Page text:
Cancer in the large intestine (colon) and rectum is one of the most frequent cancers in developed countries. The disease develops from benign lesions over a time span of about 10 years. If the lesion has turned into cancer, the prognosis is far better if the disease is detected at an early stage. Screening and detection for early cancers and benign precursors may therefore reduce the number of deaths caused by this disease. Cancers and benign precursors may bleed, and the blood can be detected in the stool by specific tests, the so‐called faecal occult blood tests (FOBT). If the test is positive (that is blood is detected), the person will be offered a colonoscopy to find the source of bleeding. Unfortunately, FOBT fails to discover a considerable number of cancers and precursor lesions. Therefore, endoscopic examination of the rectum and lower large intestine (the sigmoid colon) has been advocated (called flexible sigmoidoscopy). Flexible sigmoidoscopy is performed with a flexible instrument inserted through the anus and introduced about 50 centimetres into the lower large intestine after cleansing with a small enema. This allows direct visual inspection of the interior wall of the intestine, and benign lesions and malignant tumours may be detected. Benign lesions may be removed in the same session without anaesthesia and without any discomfort for the patient, and a follow‐up colonoscopy may be offered.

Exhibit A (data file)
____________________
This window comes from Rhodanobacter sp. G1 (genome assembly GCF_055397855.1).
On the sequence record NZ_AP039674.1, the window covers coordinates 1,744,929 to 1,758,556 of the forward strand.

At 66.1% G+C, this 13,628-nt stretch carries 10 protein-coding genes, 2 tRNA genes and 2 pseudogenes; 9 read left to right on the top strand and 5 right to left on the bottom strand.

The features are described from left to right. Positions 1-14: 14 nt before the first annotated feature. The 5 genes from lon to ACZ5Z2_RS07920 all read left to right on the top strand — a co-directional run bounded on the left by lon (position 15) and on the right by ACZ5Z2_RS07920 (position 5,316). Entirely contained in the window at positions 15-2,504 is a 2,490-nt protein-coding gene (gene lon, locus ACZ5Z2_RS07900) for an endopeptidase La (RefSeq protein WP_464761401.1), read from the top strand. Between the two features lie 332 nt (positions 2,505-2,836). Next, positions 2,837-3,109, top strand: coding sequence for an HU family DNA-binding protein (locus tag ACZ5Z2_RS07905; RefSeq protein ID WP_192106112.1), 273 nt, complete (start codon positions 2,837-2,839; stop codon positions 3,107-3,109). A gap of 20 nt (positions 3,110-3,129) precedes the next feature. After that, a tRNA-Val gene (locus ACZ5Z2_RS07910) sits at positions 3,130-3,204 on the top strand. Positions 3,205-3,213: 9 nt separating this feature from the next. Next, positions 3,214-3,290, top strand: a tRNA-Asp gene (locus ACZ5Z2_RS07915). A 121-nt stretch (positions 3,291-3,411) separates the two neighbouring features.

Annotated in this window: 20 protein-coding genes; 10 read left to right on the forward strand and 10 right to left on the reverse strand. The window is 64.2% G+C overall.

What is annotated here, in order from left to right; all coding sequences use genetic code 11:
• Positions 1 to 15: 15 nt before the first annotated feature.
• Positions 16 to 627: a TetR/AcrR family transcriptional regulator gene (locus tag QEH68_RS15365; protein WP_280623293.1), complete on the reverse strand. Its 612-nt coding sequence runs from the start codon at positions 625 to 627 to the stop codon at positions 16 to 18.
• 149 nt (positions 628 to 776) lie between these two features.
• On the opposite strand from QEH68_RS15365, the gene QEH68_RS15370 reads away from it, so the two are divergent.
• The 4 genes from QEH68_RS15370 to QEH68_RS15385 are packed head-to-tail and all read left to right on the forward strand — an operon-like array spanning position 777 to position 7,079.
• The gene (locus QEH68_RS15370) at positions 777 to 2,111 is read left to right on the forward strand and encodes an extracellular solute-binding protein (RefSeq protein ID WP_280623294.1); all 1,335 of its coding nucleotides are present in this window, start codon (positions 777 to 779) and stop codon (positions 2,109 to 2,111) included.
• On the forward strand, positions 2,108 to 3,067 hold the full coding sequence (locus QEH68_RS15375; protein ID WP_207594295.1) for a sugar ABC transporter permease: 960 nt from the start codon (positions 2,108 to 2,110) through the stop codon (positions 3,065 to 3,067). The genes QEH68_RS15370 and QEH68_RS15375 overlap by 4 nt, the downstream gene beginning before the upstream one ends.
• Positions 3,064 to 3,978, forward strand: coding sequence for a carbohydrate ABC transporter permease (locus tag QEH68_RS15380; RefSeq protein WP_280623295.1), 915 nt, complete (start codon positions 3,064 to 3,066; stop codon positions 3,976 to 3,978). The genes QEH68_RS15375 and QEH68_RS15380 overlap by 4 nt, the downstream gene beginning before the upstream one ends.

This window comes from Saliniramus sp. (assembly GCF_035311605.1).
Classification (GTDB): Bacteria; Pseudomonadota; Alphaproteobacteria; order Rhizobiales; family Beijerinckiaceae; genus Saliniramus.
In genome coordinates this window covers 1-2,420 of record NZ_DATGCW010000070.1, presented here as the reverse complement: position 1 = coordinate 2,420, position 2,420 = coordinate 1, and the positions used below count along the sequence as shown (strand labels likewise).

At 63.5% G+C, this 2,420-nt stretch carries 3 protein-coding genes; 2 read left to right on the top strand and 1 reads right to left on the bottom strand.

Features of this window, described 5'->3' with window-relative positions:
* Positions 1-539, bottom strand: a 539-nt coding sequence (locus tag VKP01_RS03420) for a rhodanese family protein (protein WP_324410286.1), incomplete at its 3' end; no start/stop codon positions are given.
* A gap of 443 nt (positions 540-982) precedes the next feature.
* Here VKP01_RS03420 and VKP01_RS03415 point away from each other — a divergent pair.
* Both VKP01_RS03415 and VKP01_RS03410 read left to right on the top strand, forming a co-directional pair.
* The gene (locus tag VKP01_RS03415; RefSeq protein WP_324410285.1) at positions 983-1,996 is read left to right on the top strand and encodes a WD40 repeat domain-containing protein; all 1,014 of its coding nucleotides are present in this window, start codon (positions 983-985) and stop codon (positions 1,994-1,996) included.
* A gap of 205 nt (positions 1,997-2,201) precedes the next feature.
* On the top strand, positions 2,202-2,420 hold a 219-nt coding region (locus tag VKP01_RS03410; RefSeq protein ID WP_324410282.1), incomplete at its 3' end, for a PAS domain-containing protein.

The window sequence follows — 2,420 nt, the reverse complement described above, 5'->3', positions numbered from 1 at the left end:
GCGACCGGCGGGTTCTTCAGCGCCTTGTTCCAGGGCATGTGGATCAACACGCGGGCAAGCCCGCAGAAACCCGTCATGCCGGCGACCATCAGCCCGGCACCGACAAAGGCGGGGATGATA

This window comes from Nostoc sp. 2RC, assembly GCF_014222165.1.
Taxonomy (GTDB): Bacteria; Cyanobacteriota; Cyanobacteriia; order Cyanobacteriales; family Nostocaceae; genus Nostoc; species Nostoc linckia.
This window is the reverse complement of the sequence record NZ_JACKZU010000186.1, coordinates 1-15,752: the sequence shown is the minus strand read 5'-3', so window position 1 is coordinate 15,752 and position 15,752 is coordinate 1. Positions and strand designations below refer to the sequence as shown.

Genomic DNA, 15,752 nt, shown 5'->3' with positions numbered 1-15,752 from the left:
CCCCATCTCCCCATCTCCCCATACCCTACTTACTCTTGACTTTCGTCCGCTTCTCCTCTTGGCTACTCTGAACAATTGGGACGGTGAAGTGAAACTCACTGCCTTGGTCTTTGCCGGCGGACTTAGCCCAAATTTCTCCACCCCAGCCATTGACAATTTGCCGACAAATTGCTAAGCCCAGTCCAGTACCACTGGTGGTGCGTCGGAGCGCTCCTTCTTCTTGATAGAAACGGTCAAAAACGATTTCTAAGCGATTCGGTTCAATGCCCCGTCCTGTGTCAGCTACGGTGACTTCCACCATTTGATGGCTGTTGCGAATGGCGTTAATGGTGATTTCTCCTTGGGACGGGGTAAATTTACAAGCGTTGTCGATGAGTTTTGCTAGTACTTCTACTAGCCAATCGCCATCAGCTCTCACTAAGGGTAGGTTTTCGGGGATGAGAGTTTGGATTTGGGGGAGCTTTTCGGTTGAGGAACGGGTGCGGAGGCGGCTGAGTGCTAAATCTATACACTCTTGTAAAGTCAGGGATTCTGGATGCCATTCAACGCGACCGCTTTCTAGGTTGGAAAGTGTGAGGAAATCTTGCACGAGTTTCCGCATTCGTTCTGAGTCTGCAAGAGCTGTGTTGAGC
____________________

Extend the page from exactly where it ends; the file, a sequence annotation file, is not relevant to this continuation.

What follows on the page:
See all (116)

Terms to know

Colon (Bowel)
The longest part of the large intestine, which is a tube-like organ connected to the small intestine at one end and the anus at the other. The colon removes water and some nutrients and electrolytes from partially digested food. The remaining material, solid waste called stool, moves through the colon to the rectum and leaves the body through the anus.
Gastrointestinal Stromal Tumor (GIST)
A type of tumor that usually begins in cells in the wall of the gastrointestinal tract.
Large Intestine
The part of the intestine that includes the appendix, cecum, colon, and rectum. The large intestine absorbs water from stool and changes it from a liquid to a solid form. The large intestine is 5 feet long.
Rectum
The last several inches of the large intestine closest to the anus.

More about Colon Cancer

Photo of an adult

Also called: Malignant tumour of the colon, Malignant tumor of the colon, Cancer of the colon, Carcinoma of the colon, Colonic carcinoma

Other terms to know: See all 4
Colon (Bowel), Gastrointestinal Stromal Tumor (GIST), Large Intestine

Related articles:
Cancer: Anxiety and Distress
Information for Health Professionals

Keep up with systematic reviews on Colon Cancer:

Create RSS

PubMed Health Blog...

read all...